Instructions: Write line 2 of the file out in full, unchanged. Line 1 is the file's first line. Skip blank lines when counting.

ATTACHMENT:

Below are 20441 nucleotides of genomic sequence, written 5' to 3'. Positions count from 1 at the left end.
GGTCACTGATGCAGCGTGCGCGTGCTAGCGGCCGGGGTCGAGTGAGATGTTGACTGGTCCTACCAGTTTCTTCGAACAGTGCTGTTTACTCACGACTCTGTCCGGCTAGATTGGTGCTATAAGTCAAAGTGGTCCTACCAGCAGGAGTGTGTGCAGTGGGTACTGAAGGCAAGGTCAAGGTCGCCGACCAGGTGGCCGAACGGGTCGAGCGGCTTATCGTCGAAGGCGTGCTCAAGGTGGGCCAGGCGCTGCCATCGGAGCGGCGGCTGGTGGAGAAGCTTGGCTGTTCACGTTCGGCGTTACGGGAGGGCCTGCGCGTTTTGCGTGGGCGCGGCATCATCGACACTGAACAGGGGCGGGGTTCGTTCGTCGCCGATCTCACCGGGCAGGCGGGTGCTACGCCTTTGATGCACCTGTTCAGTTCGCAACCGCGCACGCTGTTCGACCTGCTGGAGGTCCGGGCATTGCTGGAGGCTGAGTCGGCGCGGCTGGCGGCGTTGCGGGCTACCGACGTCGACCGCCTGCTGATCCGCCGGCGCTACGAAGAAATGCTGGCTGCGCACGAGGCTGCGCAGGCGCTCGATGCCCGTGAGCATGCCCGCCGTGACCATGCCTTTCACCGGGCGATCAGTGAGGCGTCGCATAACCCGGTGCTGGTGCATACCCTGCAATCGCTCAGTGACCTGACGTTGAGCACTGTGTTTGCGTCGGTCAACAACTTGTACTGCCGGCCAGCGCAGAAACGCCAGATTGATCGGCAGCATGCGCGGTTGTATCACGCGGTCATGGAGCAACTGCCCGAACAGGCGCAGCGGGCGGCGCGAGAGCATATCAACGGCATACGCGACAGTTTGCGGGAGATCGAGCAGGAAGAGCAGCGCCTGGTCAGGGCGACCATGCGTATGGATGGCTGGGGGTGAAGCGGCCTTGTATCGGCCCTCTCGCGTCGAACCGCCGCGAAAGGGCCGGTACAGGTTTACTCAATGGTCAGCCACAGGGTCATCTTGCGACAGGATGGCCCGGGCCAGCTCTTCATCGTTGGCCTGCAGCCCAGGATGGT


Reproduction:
GGTCACTGATGCAGCGTGCGCGTGCTAGCGGCCGGGGTCGAGTGAGATGTTGACTGGTCCTACCAGTTTCTTCGAACAGTGCTGTTTACTCACGACTCTGTCCGGCTAGATTGGTGCTATAAGTCAAAGTGGTCCTACCAGCAGGAGTGTGTGCAGTGGGTACTGAAGGCAAGGTCAAGGTCGCCGACCAGGTGGCCGAACGGGTCGAGCGGCTTATCGTCGAAGGCGTGCTCAAGGTGGGCCAGGCGCTGCCATCGGAGCGGCGGCTGGTGGAGAAGCTTGGCTGTTCACGTTCGGCGTTACGGGAGGGCCTGCGCGTTTTGCGTGGGCGCGGCATCATCGACACTGAACAGGGGCGGGGTTCGTTCGTCGCCGATCTCACCGGGCAGGCGGGTGCTACGCCTTTGATGCACCTGTTCAGTTCGCAACCGCGCACGCTGTTCGACCTGCTGGAGGTCCGGGCATTGCTGGAGGCTGAGTCGGCGCGGCTGGCGGCGTTGCGGGCTACCGACGTCGACCGCCTGCTGATCCGCCGGCGCTACGAAGAAATGCTGGCTGCGCACGAGGCTGCGCAGGCGCTCGATGCCCGTGAGCATGCCCGCCGTGACCATGCCTTTCACCGGGCGATCAGTGAGGCGTCGCATAACCCGGTGCTGGTGCATACCCTGCAATCGCTCAGTGACCTGACGTTGAGCACTGTGTTTGCGTCGGTCAACAACTTGTACTGCCGGCCAGCGCAGAAACGCCAGATTGATCGGCAGCATGCGCGGTTGTATCACGCGGTCATGGAGCAACTGCCCGAACAGGCGCAGCGGGCGGCGCGAGAGCATATCAACGGCATACGCGACAGTTTGCGGGAGATCGAGCAGGAAGAGCAGCGCCTGGTCAGGGCGACCATGCGTATGGATGGCTGGGGGTGAAGCGGCCTTGTATCGGCCCTCTCGCGTCGAACCGCCGCGAAAGGGCCGGTACAGGTTTACTCAATGGTCAGCCACAGGGTCATCTTGCGACAGGATGGCCCGGGCCAGCTCTTCATCGTTGGCCTGCAGCCCAGGATGGT